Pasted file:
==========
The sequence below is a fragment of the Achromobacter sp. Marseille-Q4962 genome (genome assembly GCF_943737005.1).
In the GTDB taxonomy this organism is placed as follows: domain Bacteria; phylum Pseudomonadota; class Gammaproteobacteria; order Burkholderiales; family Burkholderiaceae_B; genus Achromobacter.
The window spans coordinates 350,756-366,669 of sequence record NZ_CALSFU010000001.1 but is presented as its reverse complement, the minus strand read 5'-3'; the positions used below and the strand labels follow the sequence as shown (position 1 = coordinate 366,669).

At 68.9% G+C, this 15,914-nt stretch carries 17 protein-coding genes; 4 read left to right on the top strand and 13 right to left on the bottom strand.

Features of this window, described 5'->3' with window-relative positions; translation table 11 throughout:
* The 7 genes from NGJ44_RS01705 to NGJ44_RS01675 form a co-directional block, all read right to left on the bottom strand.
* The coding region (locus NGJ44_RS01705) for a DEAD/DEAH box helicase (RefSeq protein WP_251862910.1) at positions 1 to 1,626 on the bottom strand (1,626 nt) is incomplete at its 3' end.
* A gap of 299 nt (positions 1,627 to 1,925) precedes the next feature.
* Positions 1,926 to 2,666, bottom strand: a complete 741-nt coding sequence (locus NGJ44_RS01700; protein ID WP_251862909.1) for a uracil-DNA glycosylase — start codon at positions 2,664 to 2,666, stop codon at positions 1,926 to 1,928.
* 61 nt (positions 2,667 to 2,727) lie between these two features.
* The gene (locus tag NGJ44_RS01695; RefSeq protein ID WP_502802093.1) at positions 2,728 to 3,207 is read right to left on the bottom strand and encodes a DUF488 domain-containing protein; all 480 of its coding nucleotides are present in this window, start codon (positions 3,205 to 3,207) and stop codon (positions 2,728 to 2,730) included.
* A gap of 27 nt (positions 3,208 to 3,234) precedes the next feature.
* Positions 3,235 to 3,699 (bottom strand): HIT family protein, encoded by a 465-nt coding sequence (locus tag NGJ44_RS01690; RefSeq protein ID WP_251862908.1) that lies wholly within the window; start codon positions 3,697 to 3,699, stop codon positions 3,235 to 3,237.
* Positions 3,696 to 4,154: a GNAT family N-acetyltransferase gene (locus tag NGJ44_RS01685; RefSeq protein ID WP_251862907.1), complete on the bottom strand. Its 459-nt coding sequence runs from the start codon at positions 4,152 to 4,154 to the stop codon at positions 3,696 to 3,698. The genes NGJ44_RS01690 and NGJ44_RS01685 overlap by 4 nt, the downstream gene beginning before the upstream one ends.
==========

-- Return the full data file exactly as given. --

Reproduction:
The sequence below is a fragment of the Achromobacter sp. Marseille-Q4962 genome (genome assembly GCF_943737005.1).
In the GTDB taxonomy this organism is placed as follows: domain Bacteria; phylum Pseudomonadota; class Gammaproteobacteria; order Burkholderiales; family Burkholderiaceae_B; genus Achromobacter.
The window spans coordinates 350,756-366,669 of sequence record NZ_CALSFU010000001.1 but is presented as its reverse complement, the minus strand read 5'-3'; the positions used below and the strand labels follow the sequence as shown (position 1 = coordinate 366,669).

At 68.9% G+C, this 15,914-nt stretch carries 17 protein-coding genes; 4 read left to right on the top strand and 13 right to left on the bottom strand.

Features of this window, described 5'->3' with window-relative positions; translation table 11 throughout:
* The 7 genes from NGJ44_RS01705 to NGJ44_RS01675 form a co-directional block, all read right to left on the bottom strand.
* The coding region (locus NGJ44_RS01705) for a DEAD/DEAH box helicase (RefSeq protein WP_251862910.1) at positions 1 to 1,626 on the bottom strand (1,626 nt) is incomplete at its 3' end.
* A gap of 299 nt (positions 1,627 to 1,925) precedes the next feature.
* Positions 1,926 to 2,666, bottom strand: a complete 741-nt coding sequence (locus NGJ44_RS01700; protein ID WP_251862909.1) for a uracil-DNA glycosylase — start codon at positions 2,664 to 2,666, stop codon at positions 1,926 to 1,928.
* 61 nt (positions 2,667 to 2,727) lie between these two features.
* The gene (locus tag NGJ44_RS01695; RefSeq protein ID WP_502802093.1) at positions 2,728 to 3,207 is read right to left on the bottom strand and encodes a DUF488 domain-containing protein; all 480 of its coding nucleotides are present in this window, start codon (positions 3,205 to 3,207) and stop codon (positions 2,728 to 2,730) included.
* A gap of 27 nt (positions 3,208 to 3,234) precedes the next feature.
* Positions 3,235 to 3,699 (bottom strand): HIT family protein, encoded by a 465-nt coding sequence (locus tag NGJ44_RS01690; RefSeq protein ID WP_251862908.1) that lies wholly within the window; start codon positions 3,697 to 3,699, stop codon positions 3,235 to 3,237.
* Positions 3,696 to 4,154: a GNAT family N-acetyltransferase gene (locus tag NGJ44_RS01685; RefSeq protein ID WP_251862907.1), complete on the bottom strand. Its 459-nt coding sequence runs from the start codon at positions 4,152 to 4,154 to the stop codon at positions 3,696 to 3,698. The genes NGJ44_RS01690 and NGJ44_RS01685 overlap by 4 nt, the downstream gene beginning before the upstream one ends.